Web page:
The Original Cornish Pasty in Puerto Vallarta

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I really never expected to find proper English pies here! [My mum is English, so we grew up with her home-made ones] But, you can and they are excellent. The Leek and Thistle Pie Company has been around here since 2006 and their popularity is growing.
As Mark Hughes tells the tale; the idea for his business came about while having a few pints with a friend – I also have had a few schemes hatched that way – only his worked. So after many pastry trials, he developed a flaky and delicious crust to hold all of his marvelous fillings. And since he is making English pies, these include meat and fruit offerings.
Leek-and-Thistle (13 of 13)
The pies are truly hand-made – no hi tech dough sheeters here; each and every crush is rolled and pinched by Mark along with the lattice crusts, are cut individually. This process is repeated on average, 150 times a day. Add to this, he makes all the amazing fillings; Chicken with a creamy Leek and Mushrooms, Steak –marinated in Guinness – with Carrots Onions and Thyme, a Fisherman’s Pie – no pastry –  but topped with Parslied-creamy Mashed Potatoes. While many of the pies have simple ingredients, they are so comforting to enjoy. To me that is the essence of very good food – nourishing to both the body and the soul.
The day I was there, he was crafting a selection of fruit pies, Blackberries and Apples, Cranberries and Peach. The fruit is the main star here – chunks of the fruit with a bit of sugar and spice to compliment it. Each pie has it’s own mark on the top to help you identify it – cool! Mark has readied his English holiday mincemeat for the upcoming season. He has a very limited supply of the very best true mincemeat I have had since my mum used to make it – soaked in liquor and containing suet and beef. Charles Dickens would be satisfied, as I was taken back to my own childhood memories of holidays past by the filling’s aroma and taste.

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The Leek and Thistle also makes a selection of Savoury Quiches – I had a Camembert and Leek variety. Wonderfully creamy and perfectly ripe cheese accented by the slightly sweet sautéed Leeks. Simply delicious. In addition, they are working on a gluten free version of their pies – using local corn – which should be readied in the near future.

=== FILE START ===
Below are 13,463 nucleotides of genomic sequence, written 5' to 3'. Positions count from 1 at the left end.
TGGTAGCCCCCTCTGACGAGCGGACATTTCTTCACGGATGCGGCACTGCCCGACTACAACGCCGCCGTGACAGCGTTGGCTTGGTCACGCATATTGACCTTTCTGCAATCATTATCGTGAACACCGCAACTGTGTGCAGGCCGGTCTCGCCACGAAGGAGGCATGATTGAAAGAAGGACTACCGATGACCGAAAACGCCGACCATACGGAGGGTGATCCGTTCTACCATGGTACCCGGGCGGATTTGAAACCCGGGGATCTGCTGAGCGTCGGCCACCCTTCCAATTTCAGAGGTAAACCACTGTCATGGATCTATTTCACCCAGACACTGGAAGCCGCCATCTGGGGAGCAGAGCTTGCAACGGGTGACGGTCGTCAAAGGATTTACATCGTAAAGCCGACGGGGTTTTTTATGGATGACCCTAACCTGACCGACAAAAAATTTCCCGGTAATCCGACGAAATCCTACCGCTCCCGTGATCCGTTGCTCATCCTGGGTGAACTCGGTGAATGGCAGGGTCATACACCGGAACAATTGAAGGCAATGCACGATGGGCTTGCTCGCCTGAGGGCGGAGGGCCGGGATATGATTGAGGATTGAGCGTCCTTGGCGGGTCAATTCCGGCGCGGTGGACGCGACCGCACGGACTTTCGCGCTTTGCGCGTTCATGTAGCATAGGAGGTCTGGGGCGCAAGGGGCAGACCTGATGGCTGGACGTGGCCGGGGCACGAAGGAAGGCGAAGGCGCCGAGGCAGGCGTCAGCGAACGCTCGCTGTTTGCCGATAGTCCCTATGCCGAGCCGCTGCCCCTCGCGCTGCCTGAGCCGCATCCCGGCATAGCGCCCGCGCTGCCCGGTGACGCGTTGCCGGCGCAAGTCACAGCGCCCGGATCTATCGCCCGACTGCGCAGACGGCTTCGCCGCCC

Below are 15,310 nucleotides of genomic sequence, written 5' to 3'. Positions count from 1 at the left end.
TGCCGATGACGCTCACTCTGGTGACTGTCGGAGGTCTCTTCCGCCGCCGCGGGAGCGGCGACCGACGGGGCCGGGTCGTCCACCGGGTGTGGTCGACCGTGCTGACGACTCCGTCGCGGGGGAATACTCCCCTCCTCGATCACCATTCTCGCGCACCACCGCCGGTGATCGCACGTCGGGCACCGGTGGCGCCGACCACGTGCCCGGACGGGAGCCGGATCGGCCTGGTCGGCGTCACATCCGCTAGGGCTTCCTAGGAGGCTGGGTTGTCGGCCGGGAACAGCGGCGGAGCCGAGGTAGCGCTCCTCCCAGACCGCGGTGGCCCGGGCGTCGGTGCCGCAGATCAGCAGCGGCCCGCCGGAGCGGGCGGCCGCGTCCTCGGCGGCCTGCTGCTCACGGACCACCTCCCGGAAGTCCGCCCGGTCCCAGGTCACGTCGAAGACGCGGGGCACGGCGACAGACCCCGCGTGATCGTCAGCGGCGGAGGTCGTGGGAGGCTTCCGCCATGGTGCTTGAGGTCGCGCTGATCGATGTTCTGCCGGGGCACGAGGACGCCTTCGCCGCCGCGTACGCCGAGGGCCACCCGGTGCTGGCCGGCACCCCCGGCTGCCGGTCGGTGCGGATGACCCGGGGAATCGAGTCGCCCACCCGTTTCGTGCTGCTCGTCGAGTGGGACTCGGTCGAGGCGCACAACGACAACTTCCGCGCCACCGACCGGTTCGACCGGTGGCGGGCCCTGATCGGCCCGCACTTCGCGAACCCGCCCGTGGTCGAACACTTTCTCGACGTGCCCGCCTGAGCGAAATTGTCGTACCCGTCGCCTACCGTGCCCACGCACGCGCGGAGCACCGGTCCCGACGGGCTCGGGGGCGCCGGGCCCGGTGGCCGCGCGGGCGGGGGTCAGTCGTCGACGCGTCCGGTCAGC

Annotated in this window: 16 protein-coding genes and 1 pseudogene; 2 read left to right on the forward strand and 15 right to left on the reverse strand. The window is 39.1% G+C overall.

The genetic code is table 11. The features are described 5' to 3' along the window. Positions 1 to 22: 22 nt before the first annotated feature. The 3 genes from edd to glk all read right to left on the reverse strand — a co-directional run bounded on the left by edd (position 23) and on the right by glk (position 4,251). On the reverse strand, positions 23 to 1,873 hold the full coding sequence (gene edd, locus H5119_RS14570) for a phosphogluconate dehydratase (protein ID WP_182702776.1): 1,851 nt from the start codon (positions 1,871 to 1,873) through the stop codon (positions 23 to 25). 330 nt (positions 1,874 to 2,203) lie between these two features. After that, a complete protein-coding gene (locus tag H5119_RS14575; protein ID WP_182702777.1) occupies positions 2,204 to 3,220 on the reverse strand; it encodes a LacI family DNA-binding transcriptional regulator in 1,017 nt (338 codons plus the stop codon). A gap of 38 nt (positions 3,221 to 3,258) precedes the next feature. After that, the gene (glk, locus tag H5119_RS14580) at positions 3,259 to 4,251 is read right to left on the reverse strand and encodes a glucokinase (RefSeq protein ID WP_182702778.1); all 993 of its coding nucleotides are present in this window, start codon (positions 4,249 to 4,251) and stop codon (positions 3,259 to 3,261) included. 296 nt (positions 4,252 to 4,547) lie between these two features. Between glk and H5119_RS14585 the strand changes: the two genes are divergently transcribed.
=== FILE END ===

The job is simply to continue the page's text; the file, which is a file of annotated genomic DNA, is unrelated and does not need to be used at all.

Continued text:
The chalkboard with with the days selection.

The chalkboard with with the days selection.

Hot, fresh and ready to go!

Hot, fresh and ready to go!

Mark is at the Farmer’s Market every weekend and at his shop on Hamburgo Street in the Colonia Versailles district of Vallarta.

Delicious Sausage Rolls - a great walk around snack.

Delicious Sausage Rolls – a great walk around snack.

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My Saturday Ritual in Vallarta

Squash Flowers

Squash Flowers

Saturdays are very busy in PV.  Local shops are bustling, buses fill quickly with families heading off to the beaches and several city blocks become home to the weekly Farmers Market.  There are actually two separate markets; One is in the Paradise Community Centre in the Zona Romantica and the other market is in the Colonial Emiliano Zapata section of town, (This market is located on Basilio Badillo,  Pino Suarez streets and the neighborhood Kindergarten School) only a few blocks away each other.

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Angela’s – Delicous tacos

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Sandra of Mamma Jamma Preserves

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Cloud Coffee – Local, Organic, micro producer – a few cups a day for me please!

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Lorene, owner and creator of Artisan Bread Co.

Artisans and craftsmen offer up selections from glass work, intricate embroidery, jewelry, soaps and clothing accessories.  Everything here is locally made or grown – with 50 km of Vallarta and you are meeting the producers directly – it does not get any better.  And then there is the FOOD!!  Breads, pies, quiches, tacos, pastries, jams, fruits, meats, fresh cheeses and coffee lure you.  Bring a big bag and savour them all.  I personally grab a couple of loaves of bread, a few pieces of Queso Fresco every week along with my weekly supply of locally produced rich coffee, some fresh produce and few cigars.  [I am still using my jar of Papaya Jam I picked up a couple of weeks ago – but I don’t think I’ll be able to bring it back through customs]  The Kindergarten school has a number of eateries in the courtyard – excellent food and great prices.  In the Paradise center there are also eateries and many, many baked goods!Saturday-Famers-Market (1 of 36) Saturday-Famers-Market (22 of 36) Saturday-Famers-Market (26 of 36) Saturday-Famers-Market (29 of 36) Saturday-Famers-Market (38 of 24) Saturday-Famers-Market (40 of 24) Saturday-Famers-Market (39 of 24) Saturday-Famers-Market (42 of 24) Saturday-Famers-Market (50 of 24) Saturday-Famers-Market (52 of 24) Saturday-Famers-Market (56 of 24) Saturday-Famers-Market (57 of 24) Saturday-Famers-Market (59 of 24) Saturday-Famers-Market (55 of 24) Saturday-Famers-Market (49 of 24) Saturday-Famers-Market (47 of 24) Saturday-Famers-Market (6 of 36)